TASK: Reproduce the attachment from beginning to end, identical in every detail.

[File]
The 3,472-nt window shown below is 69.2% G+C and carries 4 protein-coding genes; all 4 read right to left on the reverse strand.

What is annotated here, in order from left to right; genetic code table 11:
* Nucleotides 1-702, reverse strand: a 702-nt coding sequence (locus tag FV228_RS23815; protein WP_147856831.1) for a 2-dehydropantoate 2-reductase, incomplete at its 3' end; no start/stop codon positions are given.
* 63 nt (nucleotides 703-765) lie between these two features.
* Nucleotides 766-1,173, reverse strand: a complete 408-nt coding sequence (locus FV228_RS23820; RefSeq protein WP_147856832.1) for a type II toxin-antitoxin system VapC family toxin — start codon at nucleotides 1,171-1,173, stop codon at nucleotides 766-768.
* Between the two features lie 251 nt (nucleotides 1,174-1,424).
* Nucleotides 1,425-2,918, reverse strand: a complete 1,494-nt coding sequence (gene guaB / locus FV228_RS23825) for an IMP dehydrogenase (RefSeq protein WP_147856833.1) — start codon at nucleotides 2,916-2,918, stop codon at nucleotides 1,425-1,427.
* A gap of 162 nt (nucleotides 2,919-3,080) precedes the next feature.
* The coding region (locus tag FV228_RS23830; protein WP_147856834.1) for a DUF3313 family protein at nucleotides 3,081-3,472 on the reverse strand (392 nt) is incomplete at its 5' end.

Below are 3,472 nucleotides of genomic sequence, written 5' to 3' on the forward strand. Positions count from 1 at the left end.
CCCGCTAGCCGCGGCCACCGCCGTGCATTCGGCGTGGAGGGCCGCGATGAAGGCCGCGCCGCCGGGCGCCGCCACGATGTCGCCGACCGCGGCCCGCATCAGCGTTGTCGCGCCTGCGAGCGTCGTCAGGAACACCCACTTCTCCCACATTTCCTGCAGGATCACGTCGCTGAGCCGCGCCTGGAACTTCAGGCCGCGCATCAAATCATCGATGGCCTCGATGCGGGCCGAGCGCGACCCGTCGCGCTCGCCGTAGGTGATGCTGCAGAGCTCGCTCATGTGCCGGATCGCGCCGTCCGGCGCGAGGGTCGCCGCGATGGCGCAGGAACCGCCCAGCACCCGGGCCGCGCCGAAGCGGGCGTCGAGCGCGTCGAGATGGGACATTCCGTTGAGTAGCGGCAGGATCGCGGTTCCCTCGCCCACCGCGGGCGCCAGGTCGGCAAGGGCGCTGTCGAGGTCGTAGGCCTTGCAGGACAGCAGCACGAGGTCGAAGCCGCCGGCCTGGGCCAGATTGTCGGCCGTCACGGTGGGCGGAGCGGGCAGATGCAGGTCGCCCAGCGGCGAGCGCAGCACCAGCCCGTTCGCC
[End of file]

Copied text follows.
The 3,472-nt window shown below is 69.2% G+C and carries 4 protein-coding genes; all 4 read right to left on the reverse strand.

What is annotated here, in order from left to right; genetic code table 11:
* Nucleotides 1-702, reverse strand: a 702-nt coding sequence (locus tag FV228_RS23815; protein WP_147856831.1) for a 2-dehydropantoate 2-reductase, incomplete at its 3' end; no start/stop codon positions are given.
* 63 nt (nucleotides 703-765) lie between these two features.
* Nucleotides 766-1,173, reverse strand: a complete 408-nt coding sequence (locus FV228_RS23820; RefSeq protein WP_147856832.1) for a type II toxin-antitoxin system VapC family toxin — start codon at nucleotides 1,171-1,173, stop codon at nucleotides 766-768.
* Between the two features lie 251 nt (nucleotides 1,174-1,424).
* Nucleotides 1,425-2,918, reverse strand: a complete 1,494-nt coding sequence (gene guaB / locus FV228_RS23825) for an IMP dehydrogenase (RefSeq protein WP_147856833.1) — start codon at nucleotides 2,916-2,918, stop codon at nucleotides 1,425-1,427.
* A gap of 162 nt (nucleotides 2,919-3,080) precedes the next feature.
* The coding region (locus tag FV228_RS23830; protein WP_147856834.1) for a DUF3313 family protein at nucleotides 3,081-3,472 on the reverse strand (392 nt) is incomplete at its 5' end.

Below are 3,472 nucleotides of genomic sequence, written 5' to 3' on the forward strand. Positions count from 1 at the left end.
CCCGCTAGCCGCGGCCACCGCCGTGCATTCGGCGTGGAGGGCCGCGATGAAGGCCGCGCCGCCGGGCGCCGCCACGATGTCGCCGACCGCGGCCCGCATCAGCGTTGTCGCGCCTGCGAGCGTCGTCAGGAACACCCACTTCTCCCACATTTCCTGCAGGATCACGTCGCTGAGCCGCGCCTGGAACTTCAGGCCGCGCATCAAATCATCGATGGCCTCGATGCGGGCCGAGCGCGACCCGTCGCGCTCGCCGTAGGTGATGCTGCAGAGCTCGCTCATGTGCCGGATCGCGCCGTCCGGCGCGAGGGTCGCCGCGATGGCGCAGGAACCGCCCAGCACCCGGGCCGCGCCGAAGCGGGCGTCGAGCGCGTCGAGATGGGACATTCCGTTGAGTAGCGGCAGGATCGCGGTTCCCTCGCCCACCGCGGGCGCCAGGTCGGCAAGGGCGCTGTCGAGGTCGTAGGCCTTGCAGGACAGCAGCACGAGGTCGAAGCCGCCGGCCTGGGCCAGATTGTCGGCCGTCACGGTGGGCGGAGCGGGCAGATGCAGGTCGCCCAGCGGCGAGCGCAGCACCAGCCCGTTCGCC